I guess then the 1st collection agency..the one I offered settlement to...sold it to another agency. This agency I guess, is the current "owner" of the debt. I sent a letter to this 2nd collection agency requesting validation. I received no reply. I sent a followup DEMANDING validation, with no reply. I THINK MY DEMAND FOR VALIDATION IS WHAT INITIATED THE ITEM TO BE REINSERTED BY THE ORIGINAL CREDITOR.
To date, the 2nd collection agency has provided no validation. They obviously IGNORED my requests, because I just received a "settlement" offer from them.
This 2nd collection agency is not on any of my credit reports. I will be applying for a mortgage in January 2001. It almost feels like they know...even though I have applied at NO mortgage companies.
What do you suggest? I only have about one and half months to take care of this....
Given all your previous correspondence (which I hope you've sent certified + RR), followed by the finger you got in response, you need an attorney.
In all likelihood, your attorney will only have to send 2 letters, one for each collection agency.
I'm giving you this advice because your story suggests they're not really able to prove the debt.
RE: More info please...?
" And most important, contact the *original* creditor. If their accounting is a little screwed up, they might accept your payment, in which case you can demand removal of any entries in your report inserted by the collection agency. It's a long shot but it worked for a few people here. "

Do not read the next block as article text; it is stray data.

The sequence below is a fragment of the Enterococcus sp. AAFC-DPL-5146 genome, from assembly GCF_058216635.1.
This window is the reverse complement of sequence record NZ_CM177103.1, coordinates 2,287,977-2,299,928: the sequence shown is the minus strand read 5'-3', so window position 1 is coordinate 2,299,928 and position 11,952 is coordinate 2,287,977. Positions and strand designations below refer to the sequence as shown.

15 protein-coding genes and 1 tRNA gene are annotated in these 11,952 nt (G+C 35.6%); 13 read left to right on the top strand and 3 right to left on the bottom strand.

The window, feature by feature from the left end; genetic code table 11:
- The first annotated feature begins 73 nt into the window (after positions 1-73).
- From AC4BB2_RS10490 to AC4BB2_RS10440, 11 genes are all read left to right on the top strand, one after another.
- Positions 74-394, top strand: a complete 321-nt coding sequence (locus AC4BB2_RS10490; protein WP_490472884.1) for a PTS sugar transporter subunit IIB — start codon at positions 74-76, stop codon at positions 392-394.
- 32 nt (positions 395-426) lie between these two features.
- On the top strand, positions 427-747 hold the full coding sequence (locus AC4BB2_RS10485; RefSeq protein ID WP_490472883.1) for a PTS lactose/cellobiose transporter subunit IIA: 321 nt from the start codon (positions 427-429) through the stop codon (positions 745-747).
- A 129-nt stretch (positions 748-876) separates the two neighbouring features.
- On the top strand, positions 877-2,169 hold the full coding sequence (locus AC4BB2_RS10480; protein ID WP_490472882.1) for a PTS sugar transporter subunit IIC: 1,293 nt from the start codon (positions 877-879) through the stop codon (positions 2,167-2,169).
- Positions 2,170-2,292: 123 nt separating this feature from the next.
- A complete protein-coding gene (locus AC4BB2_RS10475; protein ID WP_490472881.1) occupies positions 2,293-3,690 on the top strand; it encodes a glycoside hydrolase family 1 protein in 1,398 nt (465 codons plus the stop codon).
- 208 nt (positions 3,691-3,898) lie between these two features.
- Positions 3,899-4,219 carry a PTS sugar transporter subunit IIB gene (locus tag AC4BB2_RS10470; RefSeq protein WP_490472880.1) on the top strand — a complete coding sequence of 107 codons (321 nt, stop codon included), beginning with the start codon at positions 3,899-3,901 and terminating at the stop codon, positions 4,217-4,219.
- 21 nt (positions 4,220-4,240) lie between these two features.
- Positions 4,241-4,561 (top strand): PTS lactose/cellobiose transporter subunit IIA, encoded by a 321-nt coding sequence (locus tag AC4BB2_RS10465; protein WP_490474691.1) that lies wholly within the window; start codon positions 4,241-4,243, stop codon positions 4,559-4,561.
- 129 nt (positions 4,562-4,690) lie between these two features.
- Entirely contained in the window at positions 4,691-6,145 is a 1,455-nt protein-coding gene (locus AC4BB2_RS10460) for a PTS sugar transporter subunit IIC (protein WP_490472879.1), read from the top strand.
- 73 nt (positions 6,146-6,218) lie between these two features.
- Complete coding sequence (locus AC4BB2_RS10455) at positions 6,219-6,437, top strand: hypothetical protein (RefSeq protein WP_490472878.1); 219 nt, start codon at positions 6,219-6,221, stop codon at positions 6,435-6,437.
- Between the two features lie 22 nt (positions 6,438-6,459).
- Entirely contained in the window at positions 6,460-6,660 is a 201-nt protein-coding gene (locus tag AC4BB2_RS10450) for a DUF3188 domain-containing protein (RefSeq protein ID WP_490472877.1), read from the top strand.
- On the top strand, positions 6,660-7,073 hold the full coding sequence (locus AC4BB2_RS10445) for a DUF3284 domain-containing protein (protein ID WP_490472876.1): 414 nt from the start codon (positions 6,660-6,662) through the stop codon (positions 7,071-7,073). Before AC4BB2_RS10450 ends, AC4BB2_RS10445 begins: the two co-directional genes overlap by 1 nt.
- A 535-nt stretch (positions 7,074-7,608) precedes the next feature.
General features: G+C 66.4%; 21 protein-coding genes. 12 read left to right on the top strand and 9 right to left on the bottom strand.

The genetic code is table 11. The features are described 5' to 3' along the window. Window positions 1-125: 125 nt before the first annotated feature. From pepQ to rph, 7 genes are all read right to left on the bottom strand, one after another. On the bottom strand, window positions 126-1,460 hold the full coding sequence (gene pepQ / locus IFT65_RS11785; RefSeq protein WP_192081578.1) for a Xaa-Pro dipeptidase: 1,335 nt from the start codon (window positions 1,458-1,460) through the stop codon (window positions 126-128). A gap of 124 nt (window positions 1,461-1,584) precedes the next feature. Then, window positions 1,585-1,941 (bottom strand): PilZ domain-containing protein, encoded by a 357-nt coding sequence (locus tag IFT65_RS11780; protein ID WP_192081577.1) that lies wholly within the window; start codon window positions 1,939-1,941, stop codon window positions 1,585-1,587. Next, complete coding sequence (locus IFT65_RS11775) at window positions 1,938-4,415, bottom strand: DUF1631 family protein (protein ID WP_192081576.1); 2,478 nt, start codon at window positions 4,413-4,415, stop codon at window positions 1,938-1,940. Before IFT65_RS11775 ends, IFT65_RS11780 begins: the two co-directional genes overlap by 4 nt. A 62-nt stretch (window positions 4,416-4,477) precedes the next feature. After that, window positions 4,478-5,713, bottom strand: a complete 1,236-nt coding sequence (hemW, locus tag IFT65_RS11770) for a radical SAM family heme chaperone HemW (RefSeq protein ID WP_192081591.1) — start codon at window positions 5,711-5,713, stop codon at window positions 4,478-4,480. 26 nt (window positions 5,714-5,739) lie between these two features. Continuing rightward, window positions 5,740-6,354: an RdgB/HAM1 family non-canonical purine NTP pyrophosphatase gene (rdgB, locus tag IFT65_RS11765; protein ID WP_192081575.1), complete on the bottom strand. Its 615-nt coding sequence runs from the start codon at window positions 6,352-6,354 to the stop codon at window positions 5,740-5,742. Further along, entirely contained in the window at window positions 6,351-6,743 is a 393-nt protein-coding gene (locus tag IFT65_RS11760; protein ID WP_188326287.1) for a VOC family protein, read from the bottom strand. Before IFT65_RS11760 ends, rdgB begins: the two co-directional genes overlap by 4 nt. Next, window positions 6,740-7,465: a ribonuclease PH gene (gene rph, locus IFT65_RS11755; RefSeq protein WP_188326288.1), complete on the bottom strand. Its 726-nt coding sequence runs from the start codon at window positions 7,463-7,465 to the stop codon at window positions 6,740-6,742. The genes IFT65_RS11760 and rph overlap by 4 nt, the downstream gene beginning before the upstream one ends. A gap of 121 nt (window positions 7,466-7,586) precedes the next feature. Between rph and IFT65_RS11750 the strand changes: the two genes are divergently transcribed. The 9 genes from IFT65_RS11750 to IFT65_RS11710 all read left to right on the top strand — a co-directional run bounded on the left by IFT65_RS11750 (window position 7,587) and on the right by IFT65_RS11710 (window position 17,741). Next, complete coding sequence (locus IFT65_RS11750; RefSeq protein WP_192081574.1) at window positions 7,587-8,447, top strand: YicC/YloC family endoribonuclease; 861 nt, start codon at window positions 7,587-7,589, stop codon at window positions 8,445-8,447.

Is this true? I have one last collection account on my credit reports (except a student loan currently in rehabilitation). I recently contacted the original creditor and they agreed to accept payment for this debt. So this account has now been paid to the original creditor. Does this mean I can legally demand that the information reported by the collection agency be removed? This would be very good news if that is the case. Any advice on this would be greatly appreciated.
RE: More info please...?
Obtain proof of payment from the original creditor (if you don't already have it). Then dispute with the bureaus claiming the debt was paid to original creditor (attach proof), hence the collection agency can't possibly own the debt. And if they don't own it, they can't report it.
Or, you could pursue it directly with the collection agency. Tell them they have 30 days to correct it or they'll have to explain to a judge how come they keep trying to collect a debt that no longer exists.
RE: More info please...?
Thank you for the help. I had been planning to dispute it as paid and hope they wouldn't verify. But I think I'll try what you suggested first. Again, thank you.
That is what happens when you dispute. I had a cable bill in collections with Equifax collections. It was not even on my credit reports. Well, equifax's collection agency sent me a collection letter soon after I starting getting copies of my reports and disputing. I was thankful. I paid the account before it reached my credit file.